Q. After many years of painting watercolors en plein air, I’d like to try oil sticks. Can you tell me a little bit about them? How should I prepare a sheet of 300-lb. paper to keep the oil from soaking through it?
A. As their name implies, oil sticks are in a form that resembles a crayon. They’re created with oil paint—which is pigment combined with a drying oil, such as linseed oil—and enough wax to allow the paint to be molded into sticks. While the first commercially prepared oil sticks, also called paint sticks, were introduced to the art market by the Markal Co. in 1966, artists had been fashioning their own oil sticks before this, modeling them after the lithographic crayon that was introduced in the late 18th century.
Oil sticks allow you to apply marks that range in character from the scumbled line of oil pastel to the thick impasto surface of a worked-up oil painting. Like oil paint, the oil stick can be diluted and blended with the addition of mineral spirits, and it can even be diluted into watercolor-like washes. The sticks get softer as they warm up through handling, and as this happens they deposit greater amounts of material. With the addition of still more heat, they can be carved into, scraped or even melted to create a substance similar to encaustic paints.
As with many art materials, the characteristics that give the oil stick its prized working qualities can also provide some of its greatest drawbacks. Oil sticks reputedly dry over-night, and while the drying oil in their makeup should lead to a tough “paint film,” the addition of waxes and proprietary materials typically results in a surface that remains soft. This puts the painting at risk of being easily marred and attracting dust. Hence the soft surface that can be easily modified in the creative process can also—if not handled carefully—be inadvertently flattened later on.
Also, the wax that solidifies the oil and pigment mixture has been known to undergo transformations that can create crystals, which appear on the paint surface like a white bloom. At the same time, the drying oil, as you suggest in your question, is absorbed into the paper, potentially staining and embrittling it. Applying additional size to your paper may help to limit this absorption, but you’re unlikely to eliminate it altogether without heavily sizing your paper, or perhaps even varnishing it. Either of these applications, however, will greatly alter the appearance and handling quality of your paper. Likewise, you could apply a ground layer to your paper but it would so greatly alter the nature of the support that it would seem impractical to use paper at all.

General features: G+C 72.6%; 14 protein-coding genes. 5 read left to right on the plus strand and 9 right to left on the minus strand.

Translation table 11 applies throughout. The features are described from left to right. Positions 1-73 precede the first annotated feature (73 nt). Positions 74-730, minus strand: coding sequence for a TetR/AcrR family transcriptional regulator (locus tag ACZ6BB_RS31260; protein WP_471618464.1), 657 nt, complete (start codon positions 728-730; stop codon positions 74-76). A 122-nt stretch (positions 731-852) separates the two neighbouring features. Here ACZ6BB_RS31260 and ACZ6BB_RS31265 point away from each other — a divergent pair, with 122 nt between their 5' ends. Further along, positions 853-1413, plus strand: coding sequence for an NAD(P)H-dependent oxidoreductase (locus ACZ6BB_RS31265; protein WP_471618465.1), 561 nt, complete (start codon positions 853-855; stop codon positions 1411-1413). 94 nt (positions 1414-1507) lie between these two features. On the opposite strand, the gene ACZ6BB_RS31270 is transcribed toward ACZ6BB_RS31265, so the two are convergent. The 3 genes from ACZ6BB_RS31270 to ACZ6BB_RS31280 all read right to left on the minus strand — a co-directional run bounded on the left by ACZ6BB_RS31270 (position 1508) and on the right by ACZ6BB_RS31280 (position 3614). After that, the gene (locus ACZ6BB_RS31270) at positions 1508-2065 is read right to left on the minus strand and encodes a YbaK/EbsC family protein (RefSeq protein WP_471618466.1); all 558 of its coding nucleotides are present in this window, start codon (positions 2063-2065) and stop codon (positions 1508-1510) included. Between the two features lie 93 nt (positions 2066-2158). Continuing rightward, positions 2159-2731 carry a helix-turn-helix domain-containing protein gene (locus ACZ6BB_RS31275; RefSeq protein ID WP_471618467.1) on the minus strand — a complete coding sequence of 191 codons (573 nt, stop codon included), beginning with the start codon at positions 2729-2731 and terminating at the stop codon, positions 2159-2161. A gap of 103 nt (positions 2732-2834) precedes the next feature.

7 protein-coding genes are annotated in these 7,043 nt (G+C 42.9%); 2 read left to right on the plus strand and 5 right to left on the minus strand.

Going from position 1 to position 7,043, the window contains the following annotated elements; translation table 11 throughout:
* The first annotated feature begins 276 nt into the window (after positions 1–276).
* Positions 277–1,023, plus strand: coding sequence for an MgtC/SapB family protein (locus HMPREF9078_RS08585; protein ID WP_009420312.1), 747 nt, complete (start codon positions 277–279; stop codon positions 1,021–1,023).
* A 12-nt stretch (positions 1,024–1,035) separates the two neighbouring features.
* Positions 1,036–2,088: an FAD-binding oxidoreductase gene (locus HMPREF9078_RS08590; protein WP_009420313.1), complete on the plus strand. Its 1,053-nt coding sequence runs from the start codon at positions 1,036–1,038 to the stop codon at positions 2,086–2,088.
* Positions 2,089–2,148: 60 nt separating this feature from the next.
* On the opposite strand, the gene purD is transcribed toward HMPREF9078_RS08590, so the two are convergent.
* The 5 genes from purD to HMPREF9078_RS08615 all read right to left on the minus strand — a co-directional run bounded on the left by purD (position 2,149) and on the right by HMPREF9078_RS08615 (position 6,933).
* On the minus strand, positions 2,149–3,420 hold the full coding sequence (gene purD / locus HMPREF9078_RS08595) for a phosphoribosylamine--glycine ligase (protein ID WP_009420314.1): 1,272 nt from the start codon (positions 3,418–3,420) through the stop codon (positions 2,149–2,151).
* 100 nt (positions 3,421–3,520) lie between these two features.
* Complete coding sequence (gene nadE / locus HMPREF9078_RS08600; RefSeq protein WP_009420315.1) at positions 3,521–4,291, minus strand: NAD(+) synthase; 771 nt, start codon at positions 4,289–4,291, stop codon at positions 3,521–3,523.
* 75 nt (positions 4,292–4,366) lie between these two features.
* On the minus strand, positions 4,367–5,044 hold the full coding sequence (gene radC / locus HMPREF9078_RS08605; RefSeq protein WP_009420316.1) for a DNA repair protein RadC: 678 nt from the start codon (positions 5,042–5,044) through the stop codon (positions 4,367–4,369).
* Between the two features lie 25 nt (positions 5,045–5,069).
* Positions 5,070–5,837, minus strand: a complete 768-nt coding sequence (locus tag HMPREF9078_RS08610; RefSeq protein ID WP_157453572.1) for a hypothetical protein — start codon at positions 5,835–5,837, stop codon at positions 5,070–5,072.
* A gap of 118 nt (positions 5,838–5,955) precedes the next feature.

You can take comfort, though, in your choice of 300-lb. paper. If a lightweight paper is impregnated with a drying oil, the resulting embrittlement could be devastating. Heavier paper supports may absorb some of the oil from the oil stick, embrittling the upper portion of the paper, but it’s unlikely that this absorption will penetrate the entire page, so healthier paper fibers will still be present to support those that have been weakened.
Finally, always start with good quality rag paper and don’t use mineral spirits in the application of your oil sticks, as this may drive the oil deeper into the paper.
Mark Gottsegen is an associate professor of art at the University of North Carolina at Greensboro.
MORE RESOURCES FOR ARTISTS
- Online Seminars for Fine Artists
- Instantly download fine art magazines, books & video workshops
- Sign up for your Artist’s Network email newsletter & receive free fine art tips & demos